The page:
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Richland County’s “Covenant” With Voters …




Richland County council leader Torrey Rush fired off a snippy letter to Rick Reames, head of the S.C. Department of Revenue (SCDOR), last week.

Reames’ agency is attempting to hold Rush’s corrupt county government accountable for misappropriating money from the so-called “penny” sales tax – a $1.2 billion levy that was “approved” via a rigged election in 2012.

“As a County Council, it is our job to maintain the covenant with our voters,” Rush wrote to Reames.

Hold up …

“The covenant with our voters?”


You know, we’ve been exposed to a lot of B.S. covering politics in South Carolina over the past decade, but Rush’s attempt to invoke the sanctity of the electoral process as it relates to this particular tax hike is one of the most galling things we’ve ever heard.

Seriously: Government can’t invoke a covenant with its voters – not after stealing their votes, anyway.

After county residents narrowly rejected this tax hike in 2010, “Republican” and Democratic legislative leaders in Richland County passed a law seizing control of the local election commission.  Then they installed their hand-picked puppet as its new leader.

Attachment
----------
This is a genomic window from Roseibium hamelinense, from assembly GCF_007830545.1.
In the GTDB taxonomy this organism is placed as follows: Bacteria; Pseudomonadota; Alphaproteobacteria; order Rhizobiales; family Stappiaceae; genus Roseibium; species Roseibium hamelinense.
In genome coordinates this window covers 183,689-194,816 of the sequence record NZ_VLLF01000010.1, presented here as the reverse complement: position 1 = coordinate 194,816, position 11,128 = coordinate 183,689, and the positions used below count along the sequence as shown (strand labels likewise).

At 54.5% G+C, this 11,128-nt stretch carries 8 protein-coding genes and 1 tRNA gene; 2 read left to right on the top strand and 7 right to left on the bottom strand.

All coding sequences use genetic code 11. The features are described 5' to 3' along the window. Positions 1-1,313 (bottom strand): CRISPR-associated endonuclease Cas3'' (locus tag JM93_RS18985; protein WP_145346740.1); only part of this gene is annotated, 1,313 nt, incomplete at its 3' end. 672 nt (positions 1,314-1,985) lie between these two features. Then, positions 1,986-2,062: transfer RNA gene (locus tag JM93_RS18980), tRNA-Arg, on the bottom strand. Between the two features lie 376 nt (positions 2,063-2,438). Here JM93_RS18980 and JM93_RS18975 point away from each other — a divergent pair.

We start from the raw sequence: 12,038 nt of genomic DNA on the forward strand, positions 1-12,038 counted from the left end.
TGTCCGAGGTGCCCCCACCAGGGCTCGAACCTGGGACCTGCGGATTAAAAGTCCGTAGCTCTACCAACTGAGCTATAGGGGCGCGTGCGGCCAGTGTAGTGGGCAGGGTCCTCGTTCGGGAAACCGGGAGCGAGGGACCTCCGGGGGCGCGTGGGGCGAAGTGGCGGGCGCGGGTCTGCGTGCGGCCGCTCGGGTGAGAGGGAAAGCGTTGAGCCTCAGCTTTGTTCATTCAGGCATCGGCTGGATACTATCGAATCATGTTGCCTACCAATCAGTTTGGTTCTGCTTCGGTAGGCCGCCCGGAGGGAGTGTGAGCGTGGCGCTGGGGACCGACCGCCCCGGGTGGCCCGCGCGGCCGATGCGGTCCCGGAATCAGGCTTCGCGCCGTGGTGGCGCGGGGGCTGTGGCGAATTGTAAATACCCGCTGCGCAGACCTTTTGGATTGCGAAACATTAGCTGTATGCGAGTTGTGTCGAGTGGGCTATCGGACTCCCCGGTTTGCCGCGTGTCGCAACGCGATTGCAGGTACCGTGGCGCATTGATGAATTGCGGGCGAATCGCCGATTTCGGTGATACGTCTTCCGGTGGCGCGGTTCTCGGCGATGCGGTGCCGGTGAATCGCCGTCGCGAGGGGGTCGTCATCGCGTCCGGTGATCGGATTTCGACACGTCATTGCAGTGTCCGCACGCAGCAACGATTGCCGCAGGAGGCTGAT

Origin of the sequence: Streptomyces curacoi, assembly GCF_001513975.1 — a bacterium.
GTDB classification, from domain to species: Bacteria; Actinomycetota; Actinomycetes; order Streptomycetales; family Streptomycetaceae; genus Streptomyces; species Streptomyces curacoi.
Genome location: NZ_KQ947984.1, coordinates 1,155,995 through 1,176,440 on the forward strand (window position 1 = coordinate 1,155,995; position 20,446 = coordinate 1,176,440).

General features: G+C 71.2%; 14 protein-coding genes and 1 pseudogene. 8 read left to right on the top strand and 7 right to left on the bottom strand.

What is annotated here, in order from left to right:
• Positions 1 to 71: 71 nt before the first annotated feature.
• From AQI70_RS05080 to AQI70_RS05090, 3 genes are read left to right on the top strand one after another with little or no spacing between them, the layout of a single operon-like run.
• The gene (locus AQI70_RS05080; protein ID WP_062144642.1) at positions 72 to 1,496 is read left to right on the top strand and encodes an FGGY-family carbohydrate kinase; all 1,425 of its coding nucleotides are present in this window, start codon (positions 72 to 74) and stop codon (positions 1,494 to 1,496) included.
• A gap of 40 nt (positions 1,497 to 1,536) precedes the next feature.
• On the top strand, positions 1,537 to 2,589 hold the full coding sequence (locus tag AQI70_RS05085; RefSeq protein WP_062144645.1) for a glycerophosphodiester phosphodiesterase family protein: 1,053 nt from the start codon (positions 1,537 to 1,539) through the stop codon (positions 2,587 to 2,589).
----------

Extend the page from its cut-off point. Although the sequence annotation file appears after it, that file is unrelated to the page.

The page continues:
The result?  Illegal shortages of voting machines – targeted disproportionately in districts where the tax hike was opposed – leading to the mass disenfranchisement of anti-tax voters.

Despite compelling evidence of the heist, the U.S. Department of Justice (USDOJ) has refused to launch an investigation into any of this.  Not only that, the S.C. Supreme Court (without comment) upheld the rigged election – and the puppet who pulled it off got rewarded with a new job and a lifetime pension.

Reames’ investigation hasn’t targeted those responsible for stealing the election (that’s the job of S.C. attorney general Alan Wilson) his auditors have simply followed the money … and unlike Wilson’s stalled investigation, his probe has already produced arrests.

Earlier this year Reames delivered ultimatum to the county: Bring its spending in line with state law … or face the consequences.  Richland County chose to continue spending money illegally, forcing Reames’ hand.

Now the county is suing SCDOR … invoking its so-called “covenant” with voters as justification.

Please …

Nothing we have ever covered in Palmetto politics even approaches the shadiness of the 2012 “Richland County Robbery,” and trust us – that’s saying a lot.  Whatever your view of the efficacy of a higher sales tax hike for “infrastructure,” can we not all agree that the integrity of the ballot must be protected? 

The U.S. Department of Justice (USDOJ) investigates similar situations in other states … why is it not investigating this one?

Is it because the victims in this case were mostly white?  And opposed an unnecessary expansion of government?